When you think of hydroponic gardens, which crops do you think of? You probably think of the typical lettuce, tomatoes, peppers, spinach, and maybe even some strawberries. But what about citrus fruits, apples, pears, and other fruits from fruiting trees?

Yes, with some tweaking of your hydroponic set-up, you can grow trees effectively in your garden.

To get started, your hydroponic garden must mimic all the things that a tree would need if you planted it in your backyard. It’s going to need warm temperatures and lots of light. So, you’re going to need to bring in LED growing lamps, high-pressure sodium lamps, or metal halide lamps for your set-up. These are non-negotiable with trees.

Stock vs Seeds

The next step is to decide if you’re going to purchase a tree from your local nursery or grow your own from seed. If you decide to get a seed started, soak it inside of a napkin for a few days to soften the external coating. You’ll want to remove this external seed coating or knick it to help with germination for the tree.

Keep in mind that if you decide to start with a seed, you may have to wait some time before you finally get fruits setting on the tree. Most species take about three to five years to mature. Purchasing a tree from your local nursery is a good choice if you’re looking to have a healthy sapling that is closer to bearing fruits.

No matter which source you choose, however, it’s a good idea to consider using a dwarf species as a smaller tree will ensure that you’ll have enough room in your growroom.

Modified Set-up

Now that you have your tree, it’s time to plant. Remember, the container size you use will dictate the end size of your tree. You’ll want to start with at least a five-gallon container. However, over time, you may want to opt for larger and larger containers to ensure that your tree grows to its full potential while staying within your grow space.

While your tree may not grow to the same size as it would outside in your backyard, it will often bear normal-sized fruit and potentially produce full-sized harvests.

Once you’ve chosen your container, fill it with perlite, rice husk, or vermiculite and include the tubing you’ll need to evacuate the nutrient solution from the bottom. Some find it beneficial to use a drip irrigation system with about three emitters per tree, while others prefer the flood and drain method to prevent the growth of algae.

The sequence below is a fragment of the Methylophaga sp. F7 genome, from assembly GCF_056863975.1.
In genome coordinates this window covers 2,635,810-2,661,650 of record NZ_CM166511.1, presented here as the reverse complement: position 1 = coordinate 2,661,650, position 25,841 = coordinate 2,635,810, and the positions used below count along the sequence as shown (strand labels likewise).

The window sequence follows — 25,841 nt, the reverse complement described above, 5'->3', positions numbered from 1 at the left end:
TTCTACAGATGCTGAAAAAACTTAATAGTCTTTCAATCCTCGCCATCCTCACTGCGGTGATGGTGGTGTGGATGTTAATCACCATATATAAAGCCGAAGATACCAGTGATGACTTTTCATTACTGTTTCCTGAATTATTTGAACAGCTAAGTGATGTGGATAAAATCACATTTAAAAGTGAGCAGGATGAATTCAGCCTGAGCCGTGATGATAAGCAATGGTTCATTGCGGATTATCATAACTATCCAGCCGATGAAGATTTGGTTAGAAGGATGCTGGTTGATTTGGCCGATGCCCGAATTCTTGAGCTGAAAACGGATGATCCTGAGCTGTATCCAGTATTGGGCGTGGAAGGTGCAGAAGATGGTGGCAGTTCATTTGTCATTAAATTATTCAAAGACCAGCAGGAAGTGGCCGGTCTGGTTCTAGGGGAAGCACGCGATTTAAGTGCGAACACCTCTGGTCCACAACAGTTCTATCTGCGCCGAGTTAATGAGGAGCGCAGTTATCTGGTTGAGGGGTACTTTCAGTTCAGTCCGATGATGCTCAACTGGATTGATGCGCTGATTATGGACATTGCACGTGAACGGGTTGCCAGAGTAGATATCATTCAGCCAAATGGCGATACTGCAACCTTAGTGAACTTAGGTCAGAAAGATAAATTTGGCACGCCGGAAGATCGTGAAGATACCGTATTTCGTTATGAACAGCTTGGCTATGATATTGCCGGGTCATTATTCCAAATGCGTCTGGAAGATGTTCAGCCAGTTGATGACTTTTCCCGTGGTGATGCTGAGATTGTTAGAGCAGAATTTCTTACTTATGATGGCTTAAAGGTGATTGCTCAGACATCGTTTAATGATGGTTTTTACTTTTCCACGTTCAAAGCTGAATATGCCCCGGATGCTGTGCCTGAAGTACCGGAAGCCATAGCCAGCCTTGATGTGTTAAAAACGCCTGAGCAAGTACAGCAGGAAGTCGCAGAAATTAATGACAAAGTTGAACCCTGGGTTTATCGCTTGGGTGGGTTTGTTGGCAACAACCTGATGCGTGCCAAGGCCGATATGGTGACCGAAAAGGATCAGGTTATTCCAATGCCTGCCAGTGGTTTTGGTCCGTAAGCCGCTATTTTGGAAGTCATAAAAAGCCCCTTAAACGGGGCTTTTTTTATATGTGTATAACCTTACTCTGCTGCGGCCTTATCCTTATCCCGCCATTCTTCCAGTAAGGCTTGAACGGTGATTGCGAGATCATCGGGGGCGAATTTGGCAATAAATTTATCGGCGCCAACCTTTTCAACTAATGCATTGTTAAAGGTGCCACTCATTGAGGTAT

No matter the method, the most important thing is to keep your root ball from drying out as this could ultimately damage—or kill—your tree. Some growers prefer using a root bag or a net pot, but this is an optional step based on how your system is set up.

When putting your tree into your new system, no matter if you started it from seed or purchased a stock tree, be overly careful with your tree’s roots. Pampered roots lead to better growing trees.

At the start, your nutrient solution should be kept at half-strength; however, as the tree grows bigger and stronger, you’ll want to start using a full-strength nutrient solution. Also, find out your tree’s optimal pH range and keep a close eye on your system’s levels. pH levels that are too high or too low could be detrimental to your tree.

On that same thread, get familiar with the other specific needs of the tree species you’re growing. For instance, some trees require a cold period for them to set fruit the next year. Also, find out if your tree has any specific nutrient requirements.

If you ever find that your system is not working for your tree, feel free to modify it even more as you go along to find that perfect set-up. The options are almost endless.

If this article has you thinking about picking mouthwatering cherries from your hydroponic set-up or making an apple pie from your dwarf apple tree, it may be time to explore the exciting area of growing a tree.

Have fun in learning about the different types of trees you can grow and how to add a tree to your current system.